Unplanned interruptions in the global oil supply chain last year were about 30 percent higher than in 2013, the U.S. Energy Department said. Much of the problem was blamed on Libya, though sputtering from Kazakhstan's giant Kashagan field played a factor as well. This year could be North America's to lead in terms of secure production, but the story for 2014 is as certain as market predictions themselves.
The U.S. Energy Information Administration said crude oil supply disruptions from OPEC averaged 1.8 million barrels per day, but actually hit the 2.6 million bpd by the end of the year because of on-again off-again supplies from Libya. The Organization of Petroleum Exporting Countries said its production in 2013, excluding Iraq, was 3.1 percent less than the previous year.
Outside of the cartel, last year's major breakthrough came when first production started from the giant Kashagan field off the Kazakh coast in the Caspian Sea. Lauded as one of the biggest oil developments this side of Texas, Kashagan ground to a halt about a month after production began because of pipeline leaks. EIA said that even if it gets going again, production from Phase 1 will be off the 370,000 bpd target because cost overruns and technical challenges.
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For the U.S. Gulf of Mexico, EIA said it expected to see production grow by more than 20 percent from its 1.3 million bpd average in 2013 in the coming years. Its estimate, however, comes with a degree of uncertainty given the risks from extreme weather events in the region. Given the devastating winter in the United States this season, and historic flooding overseas, it's anybody's guess what future hurricanes will do to Gulf of Mexico production, which accounts for about a fifth of total U.S. output.
The story of the year, however, is shale. In its latest short-term market report, EIA said it expected oil production from onshore reserves in the Lower 48, including shale, will be 7.1 million bpd by 2015, nearly 25 percent more than last year. If drilling technological innovations continue to advance, EIA said, that production forecast may be vastly understated.
Already, EIA expects total U.S. oil production will increase to 9.2 million within the year. That's sparked a feeding frenzy not only for oil companies looking to capitalize on the growth but from analysts wondering if it's time to use that oil for "coercive political influence" overseas.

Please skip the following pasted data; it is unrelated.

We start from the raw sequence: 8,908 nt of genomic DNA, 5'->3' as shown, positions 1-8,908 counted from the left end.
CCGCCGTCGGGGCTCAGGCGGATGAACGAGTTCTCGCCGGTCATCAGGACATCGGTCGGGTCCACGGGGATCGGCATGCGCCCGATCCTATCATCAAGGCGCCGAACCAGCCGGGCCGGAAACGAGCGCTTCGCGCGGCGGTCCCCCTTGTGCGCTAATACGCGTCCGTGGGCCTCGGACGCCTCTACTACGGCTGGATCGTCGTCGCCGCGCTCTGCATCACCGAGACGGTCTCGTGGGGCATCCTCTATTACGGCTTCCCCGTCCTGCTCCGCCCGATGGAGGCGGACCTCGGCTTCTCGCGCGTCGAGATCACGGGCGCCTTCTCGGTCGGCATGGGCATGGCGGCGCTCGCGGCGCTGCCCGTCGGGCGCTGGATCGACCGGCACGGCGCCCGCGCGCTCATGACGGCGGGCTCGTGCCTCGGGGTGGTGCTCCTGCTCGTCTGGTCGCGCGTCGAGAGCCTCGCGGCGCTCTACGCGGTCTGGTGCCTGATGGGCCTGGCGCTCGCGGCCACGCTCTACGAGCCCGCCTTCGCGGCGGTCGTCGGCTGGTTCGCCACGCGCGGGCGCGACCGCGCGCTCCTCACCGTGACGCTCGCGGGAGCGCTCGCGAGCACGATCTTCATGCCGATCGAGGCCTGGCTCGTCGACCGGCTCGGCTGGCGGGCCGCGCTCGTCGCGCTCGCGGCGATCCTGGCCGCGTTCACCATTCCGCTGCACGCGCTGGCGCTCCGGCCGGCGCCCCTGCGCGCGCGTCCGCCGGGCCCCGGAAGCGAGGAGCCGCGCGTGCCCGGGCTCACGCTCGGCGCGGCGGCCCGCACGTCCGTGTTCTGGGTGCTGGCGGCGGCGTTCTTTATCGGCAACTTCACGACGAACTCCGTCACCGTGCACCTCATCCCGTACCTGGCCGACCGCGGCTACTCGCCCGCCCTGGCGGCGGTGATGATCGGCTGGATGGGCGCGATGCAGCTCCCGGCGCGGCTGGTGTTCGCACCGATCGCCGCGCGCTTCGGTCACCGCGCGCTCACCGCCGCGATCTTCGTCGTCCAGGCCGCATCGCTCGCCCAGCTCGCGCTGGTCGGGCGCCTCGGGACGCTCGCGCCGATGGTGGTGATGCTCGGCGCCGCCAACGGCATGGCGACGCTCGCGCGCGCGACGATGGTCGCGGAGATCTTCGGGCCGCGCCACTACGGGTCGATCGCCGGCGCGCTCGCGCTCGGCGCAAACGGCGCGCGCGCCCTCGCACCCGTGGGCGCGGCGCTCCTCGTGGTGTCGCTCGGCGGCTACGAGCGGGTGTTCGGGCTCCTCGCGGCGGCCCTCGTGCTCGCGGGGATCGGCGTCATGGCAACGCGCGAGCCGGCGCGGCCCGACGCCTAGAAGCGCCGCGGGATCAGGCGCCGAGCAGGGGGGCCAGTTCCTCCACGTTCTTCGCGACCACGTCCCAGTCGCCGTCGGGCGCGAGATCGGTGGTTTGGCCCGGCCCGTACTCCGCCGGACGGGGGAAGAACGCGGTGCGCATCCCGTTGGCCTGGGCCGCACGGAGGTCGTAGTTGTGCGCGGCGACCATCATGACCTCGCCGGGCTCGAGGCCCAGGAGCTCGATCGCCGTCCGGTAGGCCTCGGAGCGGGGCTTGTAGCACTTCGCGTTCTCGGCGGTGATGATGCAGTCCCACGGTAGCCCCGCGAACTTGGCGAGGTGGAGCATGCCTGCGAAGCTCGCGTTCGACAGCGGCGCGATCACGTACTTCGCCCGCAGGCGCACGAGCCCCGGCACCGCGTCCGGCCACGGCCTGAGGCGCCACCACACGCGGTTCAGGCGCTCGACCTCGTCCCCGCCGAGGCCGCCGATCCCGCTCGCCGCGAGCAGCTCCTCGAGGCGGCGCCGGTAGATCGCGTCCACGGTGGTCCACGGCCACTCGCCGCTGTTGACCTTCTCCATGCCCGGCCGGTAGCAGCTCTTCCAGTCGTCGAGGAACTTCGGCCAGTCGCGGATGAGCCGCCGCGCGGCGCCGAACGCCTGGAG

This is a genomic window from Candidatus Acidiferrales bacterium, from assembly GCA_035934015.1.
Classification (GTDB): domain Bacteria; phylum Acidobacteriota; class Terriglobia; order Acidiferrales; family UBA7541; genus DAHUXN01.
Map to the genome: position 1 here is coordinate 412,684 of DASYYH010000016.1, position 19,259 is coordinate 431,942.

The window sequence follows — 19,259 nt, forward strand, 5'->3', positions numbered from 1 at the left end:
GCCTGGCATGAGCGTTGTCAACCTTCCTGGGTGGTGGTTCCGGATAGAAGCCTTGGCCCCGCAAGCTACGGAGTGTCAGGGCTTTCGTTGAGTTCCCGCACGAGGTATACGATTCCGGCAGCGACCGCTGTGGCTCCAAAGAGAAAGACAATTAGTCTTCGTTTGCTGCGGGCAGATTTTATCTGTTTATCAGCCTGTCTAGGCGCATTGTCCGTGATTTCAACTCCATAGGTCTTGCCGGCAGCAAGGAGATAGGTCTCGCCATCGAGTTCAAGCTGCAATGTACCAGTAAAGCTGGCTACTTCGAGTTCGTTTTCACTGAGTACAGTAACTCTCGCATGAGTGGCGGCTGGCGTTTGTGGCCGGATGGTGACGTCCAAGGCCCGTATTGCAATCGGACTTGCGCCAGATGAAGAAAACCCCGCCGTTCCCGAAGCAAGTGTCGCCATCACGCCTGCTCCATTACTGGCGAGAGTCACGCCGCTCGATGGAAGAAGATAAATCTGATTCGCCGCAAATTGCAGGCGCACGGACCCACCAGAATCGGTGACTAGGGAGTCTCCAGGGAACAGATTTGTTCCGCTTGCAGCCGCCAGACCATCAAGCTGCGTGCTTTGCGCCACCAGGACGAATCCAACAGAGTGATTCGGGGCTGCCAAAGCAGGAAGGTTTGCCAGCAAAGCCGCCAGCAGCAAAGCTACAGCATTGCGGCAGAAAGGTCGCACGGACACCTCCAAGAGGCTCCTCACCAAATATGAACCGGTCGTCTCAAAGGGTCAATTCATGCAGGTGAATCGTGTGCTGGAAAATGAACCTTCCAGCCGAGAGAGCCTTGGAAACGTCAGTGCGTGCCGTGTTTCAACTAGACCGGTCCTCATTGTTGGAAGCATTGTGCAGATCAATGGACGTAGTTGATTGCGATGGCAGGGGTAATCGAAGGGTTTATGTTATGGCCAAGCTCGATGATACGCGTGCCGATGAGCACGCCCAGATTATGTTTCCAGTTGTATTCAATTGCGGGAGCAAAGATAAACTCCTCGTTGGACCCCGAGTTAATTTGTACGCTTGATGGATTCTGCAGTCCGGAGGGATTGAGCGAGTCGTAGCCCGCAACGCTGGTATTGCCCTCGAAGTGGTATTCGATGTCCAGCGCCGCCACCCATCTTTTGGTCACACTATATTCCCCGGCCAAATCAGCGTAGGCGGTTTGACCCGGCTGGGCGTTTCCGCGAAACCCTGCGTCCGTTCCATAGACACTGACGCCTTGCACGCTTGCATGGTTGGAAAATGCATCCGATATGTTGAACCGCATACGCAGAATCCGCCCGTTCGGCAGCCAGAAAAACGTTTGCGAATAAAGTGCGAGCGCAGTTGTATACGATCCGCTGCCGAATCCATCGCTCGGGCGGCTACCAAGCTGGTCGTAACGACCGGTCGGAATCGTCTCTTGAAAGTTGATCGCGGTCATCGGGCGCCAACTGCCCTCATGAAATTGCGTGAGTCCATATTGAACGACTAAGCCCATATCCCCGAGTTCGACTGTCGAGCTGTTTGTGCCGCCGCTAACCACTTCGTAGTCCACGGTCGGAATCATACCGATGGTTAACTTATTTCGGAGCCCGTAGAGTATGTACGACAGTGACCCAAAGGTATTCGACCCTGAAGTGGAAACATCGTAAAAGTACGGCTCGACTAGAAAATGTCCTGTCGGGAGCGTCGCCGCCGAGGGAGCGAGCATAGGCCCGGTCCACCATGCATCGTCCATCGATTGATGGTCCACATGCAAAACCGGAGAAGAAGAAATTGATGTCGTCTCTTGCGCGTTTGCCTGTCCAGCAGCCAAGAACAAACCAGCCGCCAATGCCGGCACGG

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But there's more to the story. Kazakhstan President Nursultan Nazarbayev said Kashagan is ready to go this year. If Phase 2 goes better than Phase 1, operations from the offshore giant could double to 740,000 bpd. In its February market report, OPEC said Kazakhstan is "trying to drum up interest" in additional basins outside of Kashagan. For members of the cartel, meanwhile, OPEC said it was Libya that was making a comeback. And while Algeria's oil production was down, BP and its partners could be setting trends with their return to the country after last year's terrorist attacks. If Iran can keep the nuclear conversation going, meanwhile, its presence on the oil stage could make for a crowded market.
EIA cautioned that, with all predictions, the outlook for 2014 was uncertain. Naysayers say we're near the end of the North American shale story. OPEC, in its market report, said the crude oil production from the Bakken, Eagle Ford and Permian basins will continue their growth spurt in 2014, but at a slower rate than before. OPEC and other major producers were forced to re-adjust to last year's shale shift in production dynamics. The oil narrative for this year may be just like this season's weather ---extreme and highly unpredictable.
By Daniel J. Graeber from Oilprice.com